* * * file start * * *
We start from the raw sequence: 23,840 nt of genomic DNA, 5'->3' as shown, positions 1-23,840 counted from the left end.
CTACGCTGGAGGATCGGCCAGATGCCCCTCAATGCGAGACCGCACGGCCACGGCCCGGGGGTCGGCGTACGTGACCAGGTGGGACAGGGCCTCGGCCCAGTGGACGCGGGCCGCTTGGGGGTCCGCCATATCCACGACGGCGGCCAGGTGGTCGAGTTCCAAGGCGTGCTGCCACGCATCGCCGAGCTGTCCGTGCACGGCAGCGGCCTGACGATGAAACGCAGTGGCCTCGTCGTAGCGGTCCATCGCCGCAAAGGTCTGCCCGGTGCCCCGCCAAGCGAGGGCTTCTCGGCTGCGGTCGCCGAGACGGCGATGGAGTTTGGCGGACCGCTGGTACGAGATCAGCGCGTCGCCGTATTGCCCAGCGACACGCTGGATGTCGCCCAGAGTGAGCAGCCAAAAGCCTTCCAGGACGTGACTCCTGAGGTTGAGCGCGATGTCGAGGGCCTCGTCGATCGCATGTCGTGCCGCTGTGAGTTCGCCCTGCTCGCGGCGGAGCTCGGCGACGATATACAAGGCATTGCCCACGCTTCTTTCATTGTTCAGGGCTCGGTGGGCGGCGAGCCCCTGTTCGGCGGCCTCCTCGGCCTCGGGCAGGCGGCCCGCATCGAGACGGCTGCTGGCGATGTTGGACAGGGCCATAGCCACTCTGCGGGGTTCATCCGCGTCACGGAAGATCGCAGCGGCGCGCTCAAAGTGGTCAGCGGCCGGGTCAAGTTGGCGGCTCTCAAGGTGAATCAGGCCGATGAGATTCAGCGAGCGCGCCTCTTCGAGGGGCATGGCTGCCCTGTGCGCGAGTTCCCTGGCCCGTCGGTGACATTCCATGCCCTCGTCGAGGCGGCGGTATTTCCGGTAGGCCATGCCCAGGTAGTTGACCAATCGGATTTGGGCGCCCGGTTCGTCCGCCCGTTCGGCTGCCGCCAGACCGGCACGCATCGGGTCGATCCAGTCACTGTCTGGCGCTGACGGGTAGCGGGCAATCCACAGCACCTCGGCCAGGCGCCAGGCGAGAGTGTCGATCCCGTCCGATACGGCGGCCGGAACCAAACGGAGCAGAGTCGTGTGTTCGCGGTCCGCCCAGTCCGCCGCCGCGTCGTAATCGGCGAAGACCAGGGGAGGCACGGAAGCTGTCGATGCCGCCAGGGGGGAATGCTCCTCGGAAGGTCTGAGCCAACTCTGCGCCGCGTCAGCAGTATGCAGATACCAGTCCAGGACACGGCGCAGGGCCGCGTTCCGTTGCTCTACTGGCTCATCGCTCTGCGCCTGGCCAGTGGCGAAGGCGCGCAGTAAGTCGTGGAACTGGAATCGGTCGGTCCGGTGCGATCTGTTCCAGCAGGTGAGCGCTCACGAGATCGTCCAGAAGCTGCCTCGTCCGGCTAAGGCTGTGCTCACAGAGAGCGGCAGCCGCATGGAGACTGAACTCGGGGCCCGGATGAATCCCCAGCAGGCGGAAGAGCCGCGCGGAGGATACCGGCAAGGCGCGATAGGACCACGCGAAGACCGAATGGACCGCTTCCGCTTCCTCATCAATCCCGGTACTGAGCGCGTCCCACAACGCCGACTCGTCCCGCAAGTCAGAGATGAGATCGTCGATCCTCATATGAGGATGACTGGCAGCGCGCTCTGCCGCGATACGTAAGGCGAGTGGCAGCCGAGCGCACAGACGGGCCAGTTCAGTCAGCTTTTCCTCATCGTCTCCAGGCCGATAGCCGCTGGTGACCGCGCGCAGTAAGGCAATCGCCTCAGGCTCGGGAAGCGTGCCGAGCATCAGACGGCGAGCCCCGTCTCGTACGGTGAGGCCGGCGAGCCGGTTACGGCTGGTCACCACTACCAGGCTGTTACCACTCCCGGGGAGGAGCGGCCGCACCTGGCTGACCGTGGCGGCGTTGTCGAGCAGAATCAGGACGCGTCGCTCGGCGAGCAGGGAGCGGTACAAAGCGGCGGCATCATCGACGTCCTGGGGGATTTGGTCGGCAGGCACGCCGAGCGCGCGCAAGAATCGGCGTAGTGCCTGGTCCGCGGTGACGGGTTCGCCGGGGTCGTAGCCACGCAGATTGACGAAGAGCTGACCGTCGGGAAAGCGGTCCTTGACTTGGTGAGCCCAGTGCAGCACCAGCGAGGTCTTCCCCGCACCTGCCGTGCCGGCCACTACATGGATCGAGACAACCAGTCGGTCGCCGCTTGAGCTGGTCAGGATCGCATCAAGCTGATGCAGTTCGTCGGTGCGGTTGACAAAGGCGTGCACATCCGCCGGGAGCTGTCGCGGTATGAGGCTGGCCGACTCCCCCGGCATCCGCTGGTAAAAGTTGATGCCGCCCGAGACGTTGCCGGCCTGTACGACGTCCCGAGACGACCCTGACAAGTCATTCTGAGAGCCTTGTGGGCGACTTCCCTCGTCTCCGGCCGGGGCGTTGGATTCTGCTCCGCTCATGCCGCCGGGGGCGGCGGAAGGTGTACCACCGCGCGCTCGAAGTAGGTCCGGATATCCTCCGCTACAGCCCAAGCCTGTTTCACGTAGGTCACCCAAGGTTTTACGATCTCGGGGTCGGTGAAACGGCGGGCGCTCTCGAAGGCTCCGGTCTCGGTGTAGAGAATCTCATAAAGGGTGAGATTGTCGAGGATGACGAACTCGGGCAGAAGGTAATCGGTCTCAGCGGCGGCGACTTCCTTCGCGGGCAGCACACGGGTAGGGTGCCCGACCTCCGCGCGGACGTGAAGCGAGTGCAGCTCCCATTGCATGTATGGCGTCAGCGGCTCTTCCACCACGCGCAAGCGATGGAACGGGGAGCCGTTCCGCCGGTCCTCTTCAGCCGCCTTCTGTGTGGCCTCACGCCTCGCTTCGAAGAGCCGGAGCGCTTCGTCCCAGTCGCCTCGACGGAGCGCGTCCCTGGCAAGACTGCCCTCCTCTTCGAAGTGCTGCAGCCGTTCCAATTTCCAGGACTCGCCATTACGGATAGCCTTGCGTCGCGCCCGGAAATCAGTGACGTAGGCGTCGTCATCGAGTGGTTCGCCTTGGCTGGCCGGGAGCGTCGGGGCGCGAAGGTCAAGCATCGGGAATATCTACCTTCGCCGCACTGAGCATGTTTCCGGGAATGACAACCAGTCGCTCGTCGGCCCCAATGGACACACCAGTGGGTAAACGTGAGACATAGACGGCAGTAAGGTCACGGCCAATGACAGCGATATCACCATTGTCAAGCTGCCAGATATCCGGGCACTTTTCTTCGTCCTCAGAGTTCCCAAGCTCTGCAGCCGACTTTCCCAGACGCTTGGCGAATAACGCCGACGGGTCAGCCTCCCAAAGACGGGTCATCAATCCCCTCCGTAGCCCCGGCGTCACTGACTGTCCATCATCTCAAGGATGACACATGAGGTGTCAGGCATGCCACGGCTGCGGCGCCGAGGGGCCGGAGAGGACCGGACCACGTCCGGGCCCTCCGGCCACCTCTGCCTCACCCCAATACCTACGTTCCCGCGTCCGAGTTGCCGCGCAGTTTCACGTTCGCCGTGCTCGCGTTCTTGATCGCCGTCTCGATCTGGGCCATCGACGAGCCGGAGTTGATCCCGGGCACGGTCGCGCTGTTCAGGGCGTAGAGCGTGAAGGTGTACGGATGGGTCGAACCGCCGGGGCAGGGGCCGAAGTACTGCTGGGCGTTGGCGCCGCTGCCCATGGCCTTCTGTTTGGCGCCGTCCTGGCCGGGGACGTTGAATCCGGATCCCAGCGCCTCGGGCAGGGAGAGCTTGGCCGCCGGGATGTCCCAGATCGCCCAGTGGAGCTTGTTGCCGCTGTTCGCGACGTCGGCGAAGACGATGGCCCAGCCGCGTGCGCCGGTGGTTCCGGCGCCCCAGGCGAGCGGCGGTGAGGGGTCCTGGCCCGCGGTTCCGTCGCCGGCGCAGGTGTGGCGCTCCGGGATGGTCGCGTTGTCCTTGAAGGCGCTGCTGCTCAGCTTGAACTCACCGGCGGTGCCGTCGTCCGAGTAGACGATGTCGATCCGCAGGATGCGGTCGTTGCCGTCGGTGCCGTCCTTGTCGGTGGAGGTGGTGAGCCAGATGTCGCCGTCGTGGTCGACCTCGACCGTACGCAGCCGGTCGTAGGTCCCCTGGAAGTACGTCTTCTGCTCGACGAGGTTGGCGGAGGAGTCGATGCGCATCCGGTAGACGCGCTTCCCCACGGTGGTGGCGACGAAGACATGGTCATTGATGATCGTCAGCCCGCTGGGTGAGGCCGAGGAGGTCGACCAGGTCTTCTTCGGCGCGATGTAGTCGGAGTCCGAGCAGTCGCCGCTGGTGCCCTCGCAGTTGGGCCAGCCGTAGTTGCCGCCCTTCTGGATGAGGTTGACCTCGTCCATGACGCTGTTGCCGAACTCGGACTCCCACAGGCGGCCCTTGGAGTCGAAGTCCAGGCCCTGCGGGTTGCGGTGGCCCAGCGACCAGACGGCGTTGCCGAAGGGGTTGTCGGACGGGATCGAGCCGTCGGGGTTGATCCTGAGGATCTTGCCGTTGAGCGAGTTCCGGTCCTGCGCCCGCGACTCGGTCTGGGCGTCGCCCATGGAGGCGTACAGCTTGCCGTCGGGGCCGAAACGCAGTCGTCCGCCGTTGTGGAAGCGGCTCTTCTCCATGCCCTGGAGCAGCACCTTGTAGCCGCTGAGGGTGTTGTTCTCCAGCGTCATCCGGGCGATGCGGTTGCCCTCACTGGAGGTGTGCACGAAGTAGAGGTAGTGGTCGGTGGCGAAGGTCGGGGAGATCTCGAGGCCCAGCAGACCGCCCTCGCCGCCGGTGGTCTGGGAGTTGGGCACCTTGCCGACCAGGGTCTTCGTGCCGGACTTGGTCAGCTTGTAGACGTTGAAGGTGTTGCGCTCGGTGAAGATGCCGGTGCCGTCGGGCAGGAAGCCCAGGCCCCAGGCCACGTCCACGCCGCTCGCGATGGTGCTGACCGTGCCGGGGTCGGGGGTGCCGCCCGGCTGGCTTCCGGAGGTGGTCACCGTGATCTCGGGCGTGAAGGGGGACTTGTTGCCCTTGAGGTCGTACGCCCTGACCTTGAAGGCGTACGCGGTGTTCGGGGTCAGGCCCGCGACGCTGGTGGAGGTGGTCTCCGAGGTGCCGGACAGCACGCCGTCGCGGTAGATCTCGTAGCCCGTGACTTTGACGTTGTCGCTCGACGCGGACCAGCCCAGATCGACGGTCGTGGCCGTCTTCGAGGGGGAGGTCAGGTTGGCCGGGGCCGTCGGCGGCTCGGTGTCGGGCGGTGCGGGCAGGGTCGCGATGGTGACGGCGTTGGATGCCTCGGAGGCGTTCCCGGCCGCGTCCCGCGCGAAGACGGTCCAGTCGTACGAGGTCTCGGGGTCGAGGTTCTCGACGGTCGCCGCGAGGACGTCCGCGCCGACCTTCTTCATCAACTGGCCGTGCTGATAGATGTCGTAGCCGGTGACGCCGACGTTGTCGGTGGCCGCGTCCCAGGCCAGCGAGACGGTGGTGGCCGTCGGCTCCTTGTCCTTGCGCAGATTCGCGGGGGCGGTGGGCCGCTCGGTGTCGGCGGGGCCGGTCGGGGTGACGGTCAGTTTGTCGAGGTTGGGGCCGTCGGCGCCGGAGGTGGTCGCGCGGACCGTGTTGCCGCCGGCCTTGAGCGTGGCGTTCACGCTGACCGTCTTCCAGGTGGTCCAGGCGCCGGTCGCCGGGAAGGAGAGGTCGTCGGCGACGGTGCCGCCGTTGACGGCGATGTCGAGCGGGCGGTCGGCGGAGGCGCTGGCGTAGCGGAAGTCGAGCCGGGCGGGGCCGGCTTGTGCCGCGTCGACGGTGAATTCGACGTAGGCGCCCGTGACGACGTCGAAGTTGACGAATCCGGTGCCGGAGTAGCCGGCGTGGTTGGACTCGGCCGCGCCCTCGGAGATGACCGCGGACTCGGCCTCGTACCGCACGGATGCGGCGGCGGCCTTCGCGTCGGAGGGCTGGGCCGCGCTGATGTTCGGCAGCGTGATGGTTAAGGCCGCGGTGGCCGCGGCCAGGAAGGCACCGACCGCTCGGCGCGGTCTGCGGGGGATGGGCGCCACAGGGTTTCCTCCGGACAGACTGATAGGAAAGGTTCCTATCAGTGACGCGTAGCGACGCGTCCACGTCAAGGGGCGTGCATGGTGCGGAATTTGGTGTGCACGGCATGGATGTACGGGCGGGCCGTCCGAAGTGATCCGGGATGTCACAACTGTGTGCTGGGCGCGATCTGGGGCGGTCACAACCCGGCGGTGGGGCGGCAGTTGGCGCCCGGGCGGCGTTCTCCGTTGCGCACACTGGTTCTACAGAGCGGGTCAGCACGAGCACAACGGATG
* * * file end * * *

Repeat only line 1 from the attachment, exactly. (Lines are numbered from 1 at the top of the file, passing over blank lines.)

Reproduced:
We start from the raw sequence: 23,840 nt of genomic DNA, 5'->3' as shown, positions 1-23,840 counted from the left end.